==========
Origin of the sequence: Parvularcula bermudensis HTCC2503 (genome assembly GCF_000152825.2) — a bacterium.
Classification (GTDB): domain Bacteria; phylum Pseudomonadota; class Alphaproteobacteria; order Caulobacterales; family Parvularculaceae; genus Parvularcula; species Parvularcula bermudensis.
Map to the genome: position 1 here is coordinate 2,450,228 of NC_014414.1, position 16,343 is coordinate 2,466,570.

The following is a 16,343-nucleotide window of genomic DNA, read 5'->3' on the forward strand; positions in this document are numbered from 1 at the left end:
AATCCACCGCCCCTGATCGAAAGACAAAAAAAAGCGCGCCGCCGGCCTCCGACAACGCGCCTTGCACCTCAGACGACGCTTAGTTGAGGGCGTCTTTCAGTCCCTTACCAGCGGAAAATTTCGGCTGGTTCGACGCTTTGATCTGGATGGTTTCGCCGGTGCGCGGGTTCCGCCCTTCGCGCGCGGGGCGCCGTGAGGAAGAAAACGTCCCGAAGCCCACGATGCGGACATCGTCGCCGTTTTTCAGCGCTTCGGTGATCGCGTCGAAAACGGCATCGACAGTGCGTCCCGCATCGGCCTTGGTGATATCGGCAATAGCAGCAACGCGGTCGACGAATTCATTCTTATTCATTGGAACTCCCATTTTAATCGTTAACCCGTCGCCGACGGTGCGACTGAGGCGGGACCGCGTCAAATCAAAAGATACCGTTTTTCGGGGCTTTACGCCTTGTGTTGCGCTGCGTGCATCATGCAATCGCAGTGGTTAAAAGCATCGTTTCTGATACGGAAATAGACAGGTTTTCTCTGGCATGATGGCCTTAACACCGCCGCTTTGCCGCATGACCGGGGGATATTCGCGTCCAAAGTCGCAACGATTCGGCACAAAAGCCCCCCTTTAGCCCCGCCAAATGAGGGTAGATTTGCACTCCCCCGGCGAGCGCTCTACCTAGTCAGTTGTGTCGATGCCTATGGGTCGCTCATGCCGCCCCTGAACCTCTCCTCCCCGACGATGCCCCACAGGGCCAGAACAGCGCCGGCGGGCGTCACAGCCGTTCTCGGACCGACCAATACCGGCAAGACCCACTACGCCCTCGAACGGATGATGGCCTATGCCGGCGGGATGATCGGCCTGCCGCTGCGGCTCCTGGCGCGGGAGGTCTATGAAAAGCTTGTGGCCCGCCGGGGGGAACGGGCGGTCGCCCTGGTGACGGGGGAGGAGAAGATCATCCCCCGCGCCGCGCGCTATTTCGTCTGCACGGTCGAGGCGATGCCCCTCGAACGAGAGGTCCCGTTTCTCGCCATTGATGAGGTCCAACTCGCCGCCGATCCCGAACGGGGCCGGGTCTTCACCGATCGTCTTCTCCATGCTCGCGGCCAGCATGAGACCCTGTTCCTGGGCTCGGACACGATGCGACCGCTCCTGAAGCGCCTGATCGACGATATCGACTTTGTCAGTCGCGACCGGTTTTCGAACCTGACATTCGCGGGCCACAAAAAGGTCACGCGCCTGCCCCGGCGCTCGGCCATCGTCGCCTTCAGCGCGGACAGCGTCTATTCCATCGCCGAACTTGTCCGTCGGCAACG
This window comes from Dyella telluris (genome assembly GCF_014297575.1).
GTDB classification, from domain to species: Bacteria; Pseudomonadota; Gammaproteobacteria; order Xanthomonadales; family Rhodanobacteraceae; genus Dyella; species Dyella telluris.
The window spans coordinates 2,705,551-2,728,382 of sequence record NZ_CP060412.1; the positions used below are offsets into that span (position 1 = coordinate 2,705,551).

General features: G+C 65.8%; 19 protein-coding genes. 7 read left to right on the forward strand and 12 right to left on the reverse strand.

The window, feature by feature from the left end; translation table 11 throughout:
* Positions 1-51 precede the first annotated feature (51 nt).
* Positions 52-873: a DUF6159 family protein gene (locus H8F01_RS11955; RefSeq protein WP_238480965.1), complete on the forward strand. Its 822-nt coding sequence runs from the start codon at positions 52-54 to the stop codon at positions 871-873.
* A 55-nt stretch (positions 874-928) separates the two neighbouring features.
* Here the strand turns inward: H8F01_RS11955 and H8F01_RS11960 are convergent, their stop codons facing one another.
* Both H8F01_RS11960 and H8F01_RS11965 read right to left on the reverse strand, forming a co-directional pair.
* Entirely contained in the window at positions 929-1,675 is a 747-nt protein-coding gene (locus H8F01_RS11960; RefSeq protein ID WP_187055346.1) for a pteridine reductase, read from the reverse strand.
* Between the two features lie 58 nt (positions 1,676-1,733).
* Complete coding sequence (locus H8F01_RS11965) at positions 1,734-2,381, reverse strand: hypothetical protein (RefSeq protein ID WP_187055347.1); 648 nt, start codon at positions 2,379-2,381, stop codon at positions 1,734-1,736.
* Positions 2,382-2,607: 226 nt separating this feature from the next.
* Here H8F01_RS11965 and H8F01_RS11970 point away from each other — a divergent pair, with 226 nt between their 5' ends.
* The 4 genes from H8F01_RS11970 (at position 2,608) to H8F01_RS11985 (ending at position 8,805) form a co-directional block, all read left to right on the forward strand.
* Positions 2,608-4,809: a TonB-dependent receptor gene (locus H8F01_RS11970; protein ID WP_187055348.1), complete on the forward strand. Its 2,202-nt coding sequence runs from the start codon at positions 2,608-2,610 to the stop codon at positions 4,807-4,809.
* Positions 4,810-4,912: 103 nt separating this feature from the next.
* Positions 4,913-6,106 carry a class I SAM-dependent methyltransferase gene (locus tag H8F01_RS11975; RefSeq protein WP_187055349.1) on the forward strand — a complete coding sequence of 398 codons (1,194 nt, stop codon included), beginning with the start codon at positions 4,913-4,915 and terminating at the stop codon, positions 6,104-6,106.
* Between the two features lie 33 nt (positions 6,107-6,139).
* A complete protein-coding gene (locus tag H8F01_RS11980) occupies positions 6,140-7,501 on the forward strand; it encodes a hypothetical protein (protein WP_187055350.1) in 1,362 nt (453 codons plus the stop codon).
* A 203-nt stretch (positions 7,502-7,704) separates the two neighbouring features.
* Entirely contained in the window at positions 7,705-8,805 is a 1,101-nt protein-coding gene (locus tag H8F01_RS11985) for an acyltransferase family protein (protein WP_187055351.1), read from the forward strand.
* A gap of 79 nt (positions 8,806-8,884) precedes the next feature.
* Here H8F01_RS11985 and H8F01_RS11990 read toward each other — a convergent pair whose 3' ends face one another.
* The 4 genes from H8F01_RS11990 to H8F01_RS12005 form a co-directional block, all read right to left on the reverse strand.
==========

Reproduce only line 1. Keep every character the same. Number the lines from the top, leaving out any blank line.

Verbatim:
Origin of the sequence: Parvularcula bermudensis HTCC2503 (genome assembly GCF_000152825.2) — a bacterium.